When I worked for a catering company it was true - our "Executive Chef" (and owner) did only come down when needed or when she wanted to check on things or to do certain dishes. However, she spent the rest of her time working on the menus, paperwork, finding new clients, shopping for new ingredients, etc. She would also stay late after we all left to work on new recipes. We worked 5 - 6 days a week, and while she wasn't around all the time in plain view, she worked 7 days a week.

In the resturant, we worked very hard, and our chefs worked even harder. I too worked as a prep cook and started early and would take a break during lunch service, only to continue on until dinner service when I would leave.

You mentioned, Little Italy, that you might just do some work on the side.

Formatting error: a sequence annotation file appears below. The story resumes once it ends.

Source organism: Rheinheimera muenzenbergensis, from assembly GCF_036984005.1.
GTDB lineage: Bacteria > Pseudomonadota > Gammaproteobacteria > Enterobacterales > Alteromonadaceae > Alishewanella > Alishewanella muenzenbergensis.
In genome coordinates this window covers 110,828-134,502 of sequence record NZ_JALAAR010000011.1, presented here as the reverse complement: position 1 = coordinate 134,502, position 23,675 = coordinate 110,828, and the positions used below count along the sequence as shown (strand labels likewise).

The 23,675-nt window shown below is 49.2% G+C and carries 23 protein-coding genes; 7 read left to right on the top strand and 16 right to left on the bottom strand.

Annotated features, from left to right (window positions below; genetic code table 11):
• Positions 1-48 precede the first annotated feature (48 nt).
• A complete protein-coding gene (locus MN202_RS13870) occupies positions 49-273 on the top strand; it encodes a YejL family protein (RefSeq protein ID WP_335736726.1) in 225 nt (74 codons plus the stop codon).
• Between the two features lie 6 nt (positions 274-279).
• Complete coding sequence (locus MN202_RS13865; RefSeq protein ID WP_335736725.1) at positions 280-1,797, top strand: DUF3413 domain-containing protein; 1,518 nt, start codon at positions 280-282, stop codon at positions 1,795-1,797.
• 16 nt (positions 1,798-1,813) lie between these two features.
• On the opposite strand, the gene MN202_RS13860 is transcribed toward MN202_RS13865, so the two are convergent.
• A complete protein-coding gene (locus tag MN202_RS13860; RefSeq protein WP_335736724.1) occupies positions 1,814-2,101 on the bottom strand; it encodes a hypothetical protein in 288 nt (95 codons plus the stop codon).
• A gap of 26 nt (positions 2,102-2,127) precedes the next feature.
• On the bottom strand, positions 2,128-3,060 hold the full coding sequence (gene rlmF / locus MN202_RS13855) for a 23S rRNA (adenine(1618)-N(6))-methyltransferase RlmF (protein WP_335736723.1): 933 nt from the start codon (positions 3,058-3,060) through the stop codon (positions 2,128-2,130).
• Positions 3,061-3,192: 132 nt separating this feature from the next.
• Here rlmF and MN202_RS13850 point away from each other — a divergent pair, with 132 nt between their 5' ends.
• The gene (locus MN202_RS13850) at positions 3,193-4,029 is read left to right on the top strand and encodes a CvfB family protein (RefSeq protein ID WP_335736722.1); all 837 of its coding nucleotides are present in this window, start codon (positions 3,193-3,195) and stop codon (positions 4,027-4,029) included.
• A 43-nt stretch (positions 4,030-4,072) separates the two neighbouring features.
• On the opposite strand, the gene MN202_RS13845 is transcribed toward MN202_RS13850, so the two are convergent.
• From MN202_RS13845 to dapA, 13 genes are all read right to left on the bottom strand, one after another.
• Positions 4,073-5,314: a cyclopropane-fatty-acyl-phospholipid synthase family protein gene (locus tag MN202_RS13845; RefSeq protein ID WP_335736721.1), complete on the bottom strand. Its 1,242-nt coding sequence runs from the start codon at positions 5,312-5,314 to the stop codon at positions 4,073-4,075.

With having my own part time business, I spend a lot of time preparing the menus with the clients, doing prep work and then creating time sheets and procedures for the day of so that if one of my helpers takes on a dish they know exactly when and how in case I am not available.

I also do wedding and other cakes and while yes, you can do them at home, again there is more work than just baking and decorating the cake. Sometimes the client comes in with a definite design, and other times I have to work with them on it. Also, I keep mini cupcake samples in my freezer all the time for flavour testing. If you make decorations ahead of time, you have to keep that allotment of time in mind as well.

The food industry is a demanding one no matter what aspect of it you are in, but if you have the passion, it can be rewarding. And also if you have the passion for food, and passion for your family, you CAN make it work.

Wow, that was a hefty 2 cents!
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Old 03-19-2008, 03:26 PM   #18
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Little Italy... some food for thought I can relate to a bunch of stuff here…